New York

Nancy Goldring

A & M Artworks

Nancy Goldring’s title for her exhibition, “Recurrences,” is a direct explanation of a theme that fascinates this artist and that has determined a direction in her work for over seven years. In order to understand how things appear over time, Goldring has devised a unique art process combining drawing, projection, and photography. Through this process her current work explores the idea of place and the roles of remembering, forgetting, abstraction, and time in the recollection and description of an environment. The moment one leaves a place, subjective interpretation and imagination take over to shape and distill what has been seen, heard, and felt there.

In most of these recent pieces Goldring begins with a pencil-and-gouache drawing. Onto the drawing, usually done from memory and depicting places the artist has been, she projects transparencies she has taken of the site during the visit. These transparencies are often layered and manipulated in different ways so that they are not simply the record of the camera lens. This combination of drawing and projection is then photographed to create a new, composite image. The results are intriguing and seductive. Goldring’s drawings are deft and delicate, but they are never overwhelmed by the images projected onto them, for in the process of photography the projected image, which is simply light, becomes distant and dreamlike. A dialogue goes on between Goldring’s drawings from memory and imagination and her travel projections; sometimes the voices are distinct and separate, and yet there are passages of harmony and ambiguity which are magnetic and mysterious.

The dimension of time is difficult to translate, yet Goldring’s work does this effectively. Maya 2, completed in 1982, begins with a fine drawing suggesting a composite of different viewpoints. Onto this are projected four different slides describing the vantage points and times of day that could have informed the original drawing. The drawing is an invention, an act of recollection; the slide projections invent evidence about how the place came to be perceived and understood in the mind of the artist. The fact that many of the slide projections are altered challenges conventional assumptions about the objectivity of photography and the subjectivity of drawing, and about their relationship in this creative process.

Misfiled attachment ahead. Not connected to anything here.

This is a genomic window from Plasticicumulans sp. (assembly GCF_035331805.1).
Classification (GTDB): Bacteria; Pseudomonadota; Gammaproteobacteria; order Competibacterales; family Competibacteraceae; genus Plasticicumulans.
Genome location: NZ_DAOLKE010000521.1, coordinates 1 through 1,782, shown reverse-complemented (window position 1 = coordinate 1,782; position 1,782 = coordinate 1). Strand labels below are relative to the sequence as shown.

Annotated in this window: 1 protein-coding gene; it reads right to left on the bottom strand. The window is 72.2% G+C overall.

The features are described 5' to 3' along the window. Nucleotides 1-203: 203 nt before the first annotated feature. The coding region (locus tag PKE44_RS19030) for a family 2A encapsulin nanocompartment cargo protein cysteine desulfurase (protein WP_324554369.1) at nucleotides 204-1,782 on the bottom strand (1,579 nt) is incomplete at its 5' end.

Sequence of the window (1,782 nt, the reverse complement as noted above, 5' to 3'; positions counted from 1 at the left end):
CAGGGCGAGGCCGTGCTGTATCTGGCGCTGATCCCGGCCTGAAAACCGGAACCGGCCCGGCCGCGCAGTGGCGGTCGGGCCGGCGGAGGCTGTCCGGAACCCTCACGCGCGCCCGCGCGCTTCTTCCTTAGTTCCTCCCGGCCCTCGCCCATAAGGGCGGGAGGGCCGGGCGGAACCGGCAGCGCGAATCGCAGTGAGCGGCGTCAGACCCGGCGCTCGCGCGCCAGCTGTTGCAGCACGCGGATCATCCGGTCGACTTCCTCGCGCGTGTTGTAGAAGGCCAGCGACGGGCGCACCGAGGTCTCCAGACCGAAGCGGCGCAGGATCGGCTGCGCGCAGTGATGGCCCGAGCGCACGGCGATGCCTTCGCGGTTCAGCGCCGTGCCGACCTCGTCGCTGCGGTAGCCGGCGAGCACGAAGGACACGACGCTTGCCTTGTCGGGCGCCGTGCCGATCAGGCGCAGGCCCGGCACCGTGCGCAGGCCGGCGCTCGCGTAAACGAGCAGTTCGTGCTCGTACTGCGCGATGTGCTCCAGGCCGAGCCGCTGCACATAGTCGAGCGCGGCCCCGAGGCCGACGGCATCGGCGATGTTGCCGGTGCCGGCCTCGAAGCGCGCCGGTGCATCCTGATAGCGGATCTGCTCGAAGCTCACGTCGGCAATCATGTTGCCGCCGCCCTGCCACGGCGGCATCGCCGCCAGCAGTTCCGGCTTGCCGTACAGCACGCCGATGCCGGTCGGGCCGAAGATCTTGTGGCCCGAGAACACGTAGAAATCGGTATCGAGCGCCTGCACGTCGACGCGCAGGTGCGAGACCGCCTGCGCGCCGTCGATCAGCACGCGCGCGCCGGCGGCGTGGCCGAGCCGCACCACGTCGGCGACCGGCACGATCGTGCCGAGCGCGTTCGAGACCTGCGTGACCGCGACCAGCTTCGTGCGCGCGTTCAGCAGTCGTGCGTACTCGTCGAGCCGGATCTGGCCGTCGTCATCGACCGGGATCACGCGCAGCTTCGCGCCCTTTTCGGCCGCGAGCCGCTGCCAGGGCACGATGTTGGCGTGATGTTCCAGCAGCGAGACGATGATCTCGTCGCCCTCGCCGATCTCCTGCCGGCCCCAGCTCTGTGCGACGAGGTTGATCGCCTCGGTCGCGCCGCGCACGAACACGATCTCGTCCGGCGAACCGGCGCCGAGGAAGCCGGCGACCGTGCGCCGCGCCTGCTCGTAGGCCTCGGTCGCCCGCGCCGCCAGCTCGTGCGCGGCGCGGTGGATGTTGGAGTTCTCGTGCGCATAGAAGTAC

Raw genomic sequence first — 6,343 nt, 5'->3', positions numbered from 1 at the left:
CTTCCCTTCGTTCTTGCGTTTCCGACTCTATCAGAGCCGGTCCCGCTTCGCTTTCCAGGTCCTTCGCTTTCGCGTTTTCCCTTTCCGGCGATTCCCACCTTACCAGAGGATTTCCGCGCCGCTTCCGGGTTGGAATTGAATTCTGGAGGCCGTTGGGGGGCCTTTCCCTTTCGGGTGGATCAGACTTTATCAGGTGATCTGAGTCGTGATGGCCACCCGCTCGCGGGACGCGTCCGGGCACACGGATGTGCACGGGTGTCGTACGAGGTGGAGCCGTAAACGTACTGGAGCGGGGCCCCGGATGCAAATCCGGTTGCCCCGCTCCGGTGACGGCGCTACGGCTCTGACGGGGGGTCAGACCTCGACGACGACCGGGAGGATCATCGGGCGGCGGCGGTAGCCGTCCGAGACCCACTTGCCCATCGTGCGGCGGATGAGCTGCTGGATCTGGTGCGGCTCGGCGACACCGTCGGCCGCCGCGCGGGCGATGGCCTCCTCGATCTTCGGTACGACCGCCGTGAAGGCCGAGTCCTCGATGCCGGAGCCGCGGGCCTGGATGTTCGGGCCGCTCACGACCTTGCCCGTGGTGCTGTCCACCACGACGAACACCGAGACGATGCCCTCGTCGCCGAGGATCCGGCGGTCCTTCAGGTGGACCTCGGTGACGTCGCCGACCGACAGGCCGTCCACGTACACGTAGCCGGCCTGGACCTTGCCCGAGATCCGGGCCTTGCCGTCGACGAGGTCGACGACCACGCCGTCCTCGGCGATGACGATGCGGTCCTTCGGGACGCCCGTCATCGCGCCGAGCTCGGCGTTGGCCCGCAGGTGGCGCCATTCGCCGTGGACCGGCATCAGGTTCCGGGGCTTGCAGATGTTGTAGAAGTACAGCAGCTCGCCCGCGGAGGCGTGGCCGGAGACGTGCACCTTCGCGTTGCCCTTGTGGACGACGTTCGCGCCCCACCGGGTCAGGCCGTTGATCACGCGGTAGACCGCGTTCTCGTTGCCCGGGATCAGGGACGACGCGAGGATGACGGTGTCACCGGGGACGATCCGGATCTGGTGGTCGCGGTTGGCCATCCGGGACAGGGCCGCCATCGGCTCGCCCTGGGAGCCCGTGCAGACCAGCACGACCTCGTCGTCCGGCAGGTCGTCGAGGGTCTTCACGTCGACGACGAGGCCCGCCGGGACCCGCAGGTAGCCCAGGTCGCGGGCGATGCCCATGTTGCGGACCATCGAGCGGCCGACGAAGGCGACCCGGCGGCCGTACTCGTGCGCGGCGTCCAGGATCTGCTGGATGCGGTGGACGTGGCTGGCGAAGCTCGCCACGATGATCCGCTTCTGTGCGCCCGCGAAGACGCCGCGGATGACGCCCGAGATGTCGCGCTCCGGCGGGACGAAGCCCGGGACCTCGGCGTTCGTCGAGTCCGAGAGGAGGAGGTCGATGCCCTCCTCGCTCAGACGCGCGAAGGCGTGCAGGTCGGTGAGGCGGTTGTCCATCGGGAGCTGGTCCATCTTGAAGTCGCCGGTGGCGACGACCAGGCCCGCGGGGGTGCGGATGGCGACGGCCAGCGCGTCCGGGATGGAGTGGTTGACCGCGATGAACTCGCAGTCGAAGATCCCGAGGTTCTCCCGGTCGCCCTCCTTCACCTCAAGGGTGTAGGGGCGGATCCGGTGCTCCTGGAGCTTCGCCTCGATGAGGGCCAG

In Folegandros II A Clear Day and No Memories, completed in 1983, Goldring has drawn an intimate streetscape in which some of the buildings are translucent, permitting the landscape beyond to emerge. She uses relief models of this drawing to generate a series of eight Cibachrome prints incorporating slide projections of the actual site and the surrounding landscape. The sequence of images always retains the Contours of the street and buildings while simultaneously implying their disappearance. Goldring’s puzzling narrative here is the consequence of a more sophisticated process than are the photographically transformed drawings, and it is more evocative than they are; it brings the viewer closer to the relationship between seeing and remembering, and to the psychological quality of place. The manipulation of photographic elements and three-dimensional form is more open-ended and promises more permutations.

Goldring’s drawings are exquisite, the composite images are almost too elegant, and the relief photographs are rich with potential. Any artist inventive with and inquisitive about process runs the risk of becoming too reliant on technique; a curiosity about how things will look may override what things will mean. Goldring’s processes bring such remarkable results that one hopes she will be able to resist this entrapment. Her layering of the remembered, the imagined, and the envisioned through time evokes important questions about visual literacy and the mind’s eye. The synapse between what is actually experienced, what is remembered, and what is forgotten is a place where abstraction and understanding can begin. Goldring’s work continues to focus on these questions, and, at the same time, is beginning to invent rich stories by framing inquiry.

Patricia C. Phillips